Manpages

NAME

outb, outw, outl, outsb, outsw, outsl, inb, inw, inl, insb, insw, insl, outb_p, outw_p, outl_p, inb_p, inw_p, inl_p - port I/O

SYNOPSIS

#include <sys/io.h>

unsigned char inb(unsigned short port);
unsigned char inb_p(unsigned short
port);
unsigned short inw(unsigned short
port);
unsigned short inw_p(unsigned short
port);
unsigned int inl(unsigned short
port);
unsigned int inl_p(unsigned short
port);

void outb(unsigned char value, unsigned short port);
void outb_p(unsigned char
value, unsigned short port);
void outw(unsigned short
value, unsigned short port);
void outw_p(unsigned short
value, unsigned short port);
void outl(unsigned int
value, unsigned short port);
void outl_p(unsigned int
value, unsigned short port);

void insb(unsigned short port, void *addr,
unsigned long
count);
void insw(unsigned short
port, void *addr,
unsigned long
count);
void insl(unsigned short
port, void *addr,
unsigned long
count);
void outsb(unsigned short
port, const void *addr,
unsigned long
count);
void outsw(unsigned short
port, const void *addr,
unsigned long
count);
void outsl(unsigned short
port, const void *addr,
unsigned long
count);

DESCRIPTION

This family of functions is used to do low-level port input and output. The out* functions do port output, the in* functions do port input; the b-suffix functions are byte-width and the w-suffix functions word-width; the _p-suffix functions pause until the I/O completes.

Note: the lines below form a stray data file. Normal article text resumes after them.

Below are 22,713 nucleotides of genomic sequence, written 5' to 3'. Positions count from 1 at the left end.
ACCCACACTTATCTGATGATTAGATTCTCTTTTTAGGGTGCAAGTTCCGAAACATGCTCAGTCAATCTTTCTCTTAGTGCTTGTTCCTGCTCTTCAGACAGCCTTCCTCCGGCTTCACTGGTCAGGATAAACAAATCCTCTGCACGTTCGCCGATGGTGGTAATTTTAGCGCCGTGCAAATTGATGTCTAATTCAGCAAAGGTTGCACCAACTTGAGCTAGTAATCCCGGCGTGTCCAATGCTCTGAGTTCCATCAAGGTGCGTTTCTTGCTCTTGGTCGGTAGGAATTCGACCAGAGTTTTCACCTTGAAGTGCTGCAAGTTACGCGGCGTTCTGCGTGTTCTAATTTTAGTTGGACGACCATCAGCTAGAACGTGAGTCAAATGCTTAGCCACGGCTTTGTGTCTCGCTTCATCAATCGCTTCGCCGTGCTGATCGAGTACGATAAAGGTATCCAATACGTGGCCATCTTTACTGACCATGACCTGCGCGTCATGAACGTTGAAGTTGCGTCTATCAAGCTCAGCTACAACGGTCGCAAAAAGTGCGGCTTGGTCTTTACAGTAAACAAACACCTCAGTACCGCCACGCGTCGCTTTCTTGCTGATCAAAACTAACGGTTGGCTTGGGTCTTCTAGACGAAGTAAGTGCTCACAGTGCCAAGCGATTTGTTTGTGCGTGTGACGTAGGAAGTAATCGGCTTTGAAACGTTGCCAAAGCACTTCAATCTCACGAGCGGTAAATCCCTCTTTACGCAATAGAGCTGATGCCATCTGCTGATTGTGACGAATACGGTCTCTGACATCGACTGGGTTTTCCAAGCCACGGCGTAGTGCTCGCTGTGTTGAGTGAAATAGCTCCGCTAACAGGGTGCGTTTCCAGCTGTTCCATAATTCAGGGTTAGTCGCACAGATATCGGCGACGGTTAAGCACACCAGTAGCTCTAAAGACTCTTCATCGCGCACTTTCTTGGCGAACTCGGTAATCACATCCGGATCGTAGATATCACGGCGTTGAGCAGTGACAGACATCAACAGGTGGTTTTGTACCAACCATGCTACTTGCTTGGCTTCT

They are primarily designed for internal kernel use, but can be used from user space.

You must compile with -O or -O2 or similar. The functions are defined as inline macros, and will not be substituted in without optimization enabled, causing unresolved references at link time.

You use ioperm(2) or alternatively iopl(2) to tell the kernel to allow the user space application to access the I/O ports in question. Failure to do this will cause the application to receive a segmentation fault.

CONFORMING TO

outb() and friends are hardware-specific. The value argument is passed first and the port argument is passed second, which is the opposite order from most DOS implementations.

SEE ALSO

ioperm(2), iopl(2)

COLOPHON

This page is part of release 5.09 of the Linux man-pages project. A description of the project, information about reporting bugs, and the latest version of this page, can be found at https://www.kernel.org/doc/man-pages/.

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